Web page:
Today we released our first public preview of Blazor, a new experimental .NET web framework using C#/Razor and HTML that runs in the browser with WebAssembly. Blazor enables full stack web development with the stability,
There are many great investments on the ASP.NET Core 2.1 roadmap. These investments make ASP.NET Core applications easier to write, host, test, and make security and standards compliant. This blog post talks about areas of investments in manageability and monitoring space.
Today we released Preview 1 of ASP.NET MVC 5.2.5, Web API 5.2.5, and Web Pages 3.2.5 on NuGet. This is a patch release that contains only bug fixes. You can find the full list of bug fixes for this release in the release notes.
For ASP.NET Core 2.1 we have created a new package, Microsoft.AspNetCore.Mvc.Testing, to help streamline in-memory end-to-end testing of MVC applications using TestServer.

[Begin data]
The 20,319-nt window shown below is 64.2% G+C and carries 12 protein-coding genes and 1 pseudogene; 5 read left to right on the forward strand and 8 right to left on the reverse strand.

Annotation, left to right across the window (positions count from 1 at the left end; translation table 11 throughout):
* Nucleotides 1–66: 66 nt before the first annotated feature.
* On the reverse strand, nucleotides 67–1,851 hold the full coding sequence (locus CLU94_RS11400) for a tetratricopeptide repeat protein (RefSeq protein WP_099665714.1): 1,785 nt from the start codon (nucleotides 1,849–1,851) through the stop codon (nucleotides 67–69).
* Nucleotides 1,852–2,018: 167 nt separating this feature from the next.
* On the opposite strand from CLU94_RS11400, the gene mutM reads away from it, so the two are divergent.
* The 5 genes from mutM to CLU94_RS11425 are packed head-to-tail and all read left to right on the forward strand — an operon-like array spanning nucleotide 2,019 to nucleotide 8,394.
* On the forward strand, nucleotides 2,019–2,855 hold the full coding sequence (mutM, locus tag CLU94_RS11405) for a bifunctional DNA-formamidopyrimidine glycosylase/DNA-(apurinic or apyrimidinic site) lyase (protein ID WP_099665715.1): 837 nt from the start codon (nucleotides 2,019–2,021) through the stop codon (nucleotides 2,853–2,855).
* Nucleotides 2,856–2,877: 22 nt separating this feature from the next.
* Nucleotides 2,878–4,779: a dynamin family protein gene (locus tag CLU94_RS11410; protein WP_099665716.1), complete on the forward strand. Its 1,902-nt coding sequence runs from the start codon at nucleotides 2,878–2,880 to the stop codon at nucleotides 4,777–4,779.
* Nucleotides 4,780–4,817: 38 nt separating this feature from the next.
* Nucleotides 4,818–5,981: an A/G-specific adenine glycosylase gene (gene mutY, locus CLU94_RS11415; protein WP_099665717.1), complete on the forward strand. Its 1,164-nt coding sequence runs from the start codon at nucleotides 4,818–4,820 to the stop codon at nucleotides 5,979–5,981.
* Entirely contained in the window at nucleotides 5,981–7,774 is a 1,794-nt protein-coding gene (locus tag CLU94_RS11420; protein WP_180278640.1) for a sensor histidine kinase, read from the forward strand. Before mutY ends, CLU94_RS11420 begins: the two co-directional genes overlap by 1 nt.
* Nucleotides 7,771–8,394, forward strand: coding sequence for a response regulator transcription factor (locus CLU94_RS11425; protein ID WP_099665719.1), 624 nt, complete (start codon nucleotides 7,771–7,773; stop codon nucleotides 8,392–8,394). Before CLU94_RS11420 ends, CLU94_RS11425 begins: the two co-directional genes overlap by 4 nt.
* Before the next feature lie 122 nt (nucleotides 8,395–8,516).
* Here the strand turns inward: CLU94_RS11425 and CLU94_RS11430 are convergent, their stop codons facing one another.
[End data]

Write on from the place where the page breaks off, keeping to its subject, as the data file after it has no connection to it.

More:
This package takes care of some of the typical pitfalls when trying to test MVC applications using TestServer.
2018 sees the introduction of the General Data Protection Regulation, an EU framework to allow EU citizens to control, correct and delete their data, no matter where in the word it is held. In ASP.NET Core 2.1 Preview 1 we’ve added some features to the ASP.NET Core templates to allow you to meet some of your GDPR obligations,
ASP.NET Core has historically provided project templates with code for setting up ASP.NET Core Identity, which enables support for identity related features like user registration, login, account management, etc. While ASP.NET Core Identity handles the hard work of dealing with passwords,
One frequently requested scenario that ASP.NET Core 2.1 improves is building UI in reusable class libraries. With ASP.NET Core 2.1 you can package your Razor views and pages (.cshtml files) along with your controllers, page models, and data models in reusable class libraries that can be packaged and shared.